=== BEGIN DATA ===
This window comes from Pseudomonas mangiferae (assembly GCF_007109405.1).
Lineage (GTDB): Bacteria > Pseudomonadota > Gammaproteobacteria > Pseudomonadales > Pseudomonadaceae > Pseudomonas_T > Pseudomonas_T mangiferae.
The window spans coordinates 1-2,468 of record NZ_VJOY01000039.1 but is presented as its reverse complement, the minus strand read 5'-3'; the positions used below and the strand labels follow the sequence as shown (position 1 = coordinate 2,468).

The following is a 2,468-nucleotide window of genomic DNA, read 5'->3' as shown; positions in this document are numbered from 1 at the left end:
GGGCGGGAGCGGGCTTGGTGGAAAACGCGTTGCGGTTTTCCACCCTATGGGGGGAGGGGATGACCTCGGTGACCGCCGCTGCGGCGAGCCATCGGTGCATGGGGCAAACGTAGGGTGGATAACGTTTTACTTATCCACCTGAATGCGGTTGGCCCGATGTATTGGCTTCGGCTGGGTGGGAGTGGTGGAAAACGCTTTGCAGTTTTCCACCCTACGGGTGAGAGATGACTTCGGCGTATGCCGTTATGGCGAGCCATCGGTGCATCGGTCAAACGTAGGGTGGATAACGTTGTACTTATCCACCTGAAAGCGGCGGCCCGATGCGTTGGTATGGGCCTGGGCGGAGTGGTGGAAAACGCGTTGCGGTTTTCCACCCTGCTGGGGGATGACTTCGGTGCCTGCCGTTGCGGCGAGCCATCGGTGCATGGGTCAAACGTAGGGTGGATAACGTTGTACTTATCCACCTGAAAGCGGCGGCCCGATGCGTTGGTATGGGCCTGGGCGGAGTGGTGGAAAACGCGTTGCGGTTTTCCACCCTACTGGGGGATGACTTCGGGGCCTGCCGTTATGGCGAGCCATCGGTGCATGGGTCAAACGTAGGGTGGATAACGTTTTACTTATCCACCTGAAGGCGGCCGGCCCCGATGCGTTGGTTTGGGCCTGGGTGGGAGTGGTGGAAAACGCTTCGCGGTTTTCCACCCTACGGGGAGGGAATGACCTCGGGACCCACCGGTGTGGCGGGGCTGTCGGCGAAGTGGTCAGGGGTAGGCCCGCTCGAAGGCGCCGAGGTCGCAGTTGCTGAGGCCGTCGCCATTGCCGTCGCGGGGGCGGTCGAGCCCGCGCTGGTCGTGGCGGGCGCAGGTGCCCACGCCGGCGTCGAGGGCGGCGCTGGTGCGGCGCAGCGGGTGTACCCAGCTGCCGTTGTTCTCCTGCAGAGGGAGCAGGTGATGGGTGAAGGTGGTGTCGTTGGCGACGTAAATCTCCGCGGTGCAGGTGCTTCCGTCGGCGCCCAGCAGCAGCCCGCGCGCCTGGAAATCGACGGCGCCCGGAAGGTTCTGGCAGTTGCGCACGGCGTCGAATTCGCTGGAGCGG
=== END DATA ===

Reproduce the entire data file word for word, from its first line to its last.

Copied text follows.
This window comes from Pseudomonas mangiferae (assembly GCF_007109405.1).
Lineage (GTDB): Bacteria > Pseudomonadota > Gammaproteobacteria > Pseudomonadales > Pseudomonadaceae > Pseudomonas_T > Pseudomonas_T mangiferae.
The window spans coordinates 1-2,468 of record NZ_VJOY01000039.1 but is presented as its reverse complement, the minus strand read 5'-3'; the positions used below and the strand labels follow the sequence as shown (position 1 = coordinate 2,468).

The following is a 2,468-nucleotide window of genomic DNA, read 5'->3' as shown; positions in this document are numbered from 1 at the left end:
GGGCGGGAGCGGGCTTGGTGGAAAACGCGTTGCGGTTTTCCACCCTATGGGGGGAGGGGATGACCTCGGTGACCGCCGCTGCGGCGAGCCATCGGTGCATGGGGCAAACGTAGGGTGGATAACGTTTTACTTATCCACCTGAATGCGGTTGGCCCGATGTATTGGCTTCGGCTGGGTGGGAGTGGTGGAAAACGCTTTGCAGTTTTCCACCCTACGGGTGAGAGATGACTTCGGCGTATGCCGTTATGGCGAGCCATCGGTGCATCGGTCAAACGTAGGGTGGATAACGTTGTACTTATCCACCTGAAAGCGGCGGCCCGATGCGTTGGTATGGGCCTGGGCGGAGTGGTGGAAAACGCGTTGCGGTTTTCCACCCTGCTGGGGGATGACTTCGGTGCCTGCCGTTGCGGCGAGCCATCGGTGCATGGGTCAAACGTAGGGTGGATAACGTTGTACTTATCCACCTGAAAGCGGCGGCCCGATGCGTTGGTATGGGCCTGGGCGGAGTGGTGGAAAACGCGTTGCGGTTTTCCACCCTACTGGGGGATGACTTCGGGGCCTGCCGTTATGGCGAGCCATCGGTGCATGGGTCAAACGTAGGGTGGATAACGTTTTACTTATCCACCTGAAGGCGGCCGGCCCCGATGCGTTGGTTTGGGCCTGGGTGGGAGTGGTGGAAAACGCTTCGCGGTTTTCCACCCTACGGGGAGGGAATGACCTCGGGACCCACCGGTGTGGCGGGGCTGTCGGCGAAGTGGTCAGGGGTAGGCCCGCTCGAAGGCGCCGAGGTCGCAGTTGCTGAGGCCGTCGCCATTGCCGTCGCGGGGGCGGTCGAGCCCGCGCTGGTCGTGGCGGGCGCAGGTGCCCACGCCGGCGTCGAGGGCGGCGCTGGTGCGGCGCAGCGGGTGTACCCAGCTGCCGTTGTTCTCCTGCAGAGGGAGCAGGTGATGGGTGAAGGTGGTGTCGTTGGCGACGTAAATCTCCGCGGTGCAGGTGCTTCCGTCGGCGCCCAGCAGCAGCCCGCGCGCCTGGAAATCGACGGCGCCCGGAAGGTTCTGGCAGTTGCGCACGGCGTCGAATTCGCTGGAGCGG